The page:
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Year: 2019, Issue: June

In Utero exposure to third-generation antiepileptic drugs, clobazam and eslicarbazepine acetate : Impact on postnatal growth and development in rat offspring.
Kiran Gupta, Niharika Verma and K. P. Singh
Antiepileptic drugs, Clobazam, Eslicarbazepine acetate, Pregnancy, Postnatal growth, Rat.
Newer antiepileptic drugs are used to care seizures in pregnant women may cause growth impairment
in developing fetuses. There are little concern has been taken about pregnant women and their fetal development
(body weight) as well as the long-lasting impact on postnatal growth of the offspring. Sperm positive female Wistar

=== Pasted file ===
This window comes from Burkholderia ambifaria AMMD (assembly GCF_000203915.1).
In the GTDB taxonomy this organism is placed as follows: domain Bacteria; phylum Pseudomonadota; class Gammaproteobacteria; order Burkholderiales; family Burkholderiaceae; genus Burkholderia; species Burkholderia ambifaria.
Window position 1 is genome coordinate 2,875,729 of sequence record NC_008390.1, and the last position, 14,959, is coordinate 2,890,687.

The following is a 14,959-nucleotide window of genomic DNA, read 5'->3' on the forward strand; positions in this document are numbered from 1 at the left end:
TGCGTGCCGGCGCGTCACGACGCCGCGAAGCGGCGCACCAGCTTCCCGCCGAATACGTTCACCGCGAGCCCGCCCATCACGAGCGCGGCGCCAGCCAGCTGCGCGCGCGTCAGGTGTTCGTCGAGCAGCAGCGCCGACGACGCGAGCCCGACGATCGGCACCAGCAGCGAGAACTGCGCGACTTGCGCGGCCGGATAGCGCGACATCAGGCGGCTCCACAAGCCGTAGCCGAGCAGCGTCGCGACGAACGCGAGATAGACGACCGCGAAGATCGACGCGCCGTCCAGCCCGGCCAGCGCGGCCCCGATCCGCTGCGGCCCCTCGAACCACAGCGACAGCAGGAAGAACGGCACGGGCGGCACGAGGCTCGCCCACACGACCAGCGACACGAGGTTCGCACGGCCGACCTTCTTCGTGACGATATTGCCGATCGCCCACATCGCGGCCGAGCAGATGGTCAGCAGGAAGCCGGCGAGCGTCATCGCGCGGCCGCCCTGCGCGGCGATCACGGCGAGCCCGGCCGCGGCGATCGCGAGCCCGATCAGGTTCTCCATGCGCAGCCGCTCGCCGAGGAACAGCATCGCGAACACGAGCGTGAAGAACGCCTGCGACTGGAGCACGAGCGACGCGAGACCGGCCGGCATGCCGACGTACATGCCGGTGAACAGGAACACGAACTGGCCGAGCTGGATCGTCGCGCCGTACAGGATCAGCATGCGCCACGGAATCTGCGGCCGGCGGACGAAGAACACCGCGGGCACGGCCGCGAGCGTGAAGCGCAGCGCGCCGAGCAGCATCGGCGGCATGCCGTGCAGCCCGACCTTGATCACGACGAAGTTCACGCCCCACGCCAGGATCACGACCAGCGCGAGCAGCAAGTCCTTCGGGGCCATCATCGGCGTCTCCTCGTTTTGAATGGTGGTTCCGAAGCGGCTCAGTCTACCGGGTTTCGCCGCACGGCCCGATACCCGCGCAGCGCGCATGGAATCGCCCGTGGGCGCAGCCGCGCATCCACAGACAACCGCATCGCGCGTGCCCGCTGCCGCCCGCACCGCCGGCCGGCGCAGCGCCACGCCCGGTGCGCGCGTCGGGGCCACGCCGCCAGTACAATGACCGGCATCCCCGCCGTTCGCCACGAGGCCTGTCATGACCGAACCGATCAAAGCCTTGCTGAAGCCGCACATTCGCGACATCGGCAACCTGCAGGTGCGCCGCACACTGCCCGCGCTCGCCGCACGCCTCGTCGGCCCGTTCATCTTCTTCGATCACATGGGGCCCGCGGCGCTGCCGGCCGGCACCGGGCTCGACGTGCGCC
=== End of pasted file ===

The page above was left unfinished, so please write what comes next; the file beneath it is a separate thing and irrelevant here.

rats were exposed to different doses of third-generation antiepileptic drugs, clobazam (CLB) (1, 2 and 3 mg/kg) and
eslicarbazepine acetate (ESL) (123.33, 246.66 and 369.99 mg/kg) from gestation day (GD) 6-21 orally with control/
vehicle-treated subjects. Food and water were provided ad libitum to pregnant rats. On day GD 21, pregnant dams
were allowed to deliver naturally and their pups were reared up to the postnatal day (PND) 70. The offspring's body
weight was also recorded weekly up to 10th weeks of age. Gestational exposure to CLB and ESL induced a dosedependent
substantial reduction in fetal weight loss, and long-lasting negative impact on postnatal development and
growth of rat offspring at birth and continued till PND 70. This study concludes that in utero exposure to equivalent
therapeutic doses of CLB and ESL induced postnatal growth retardation and development of rat offspring. Further,
clinical and non-clinical studies are urgently warranted on this important therapeutic issue.

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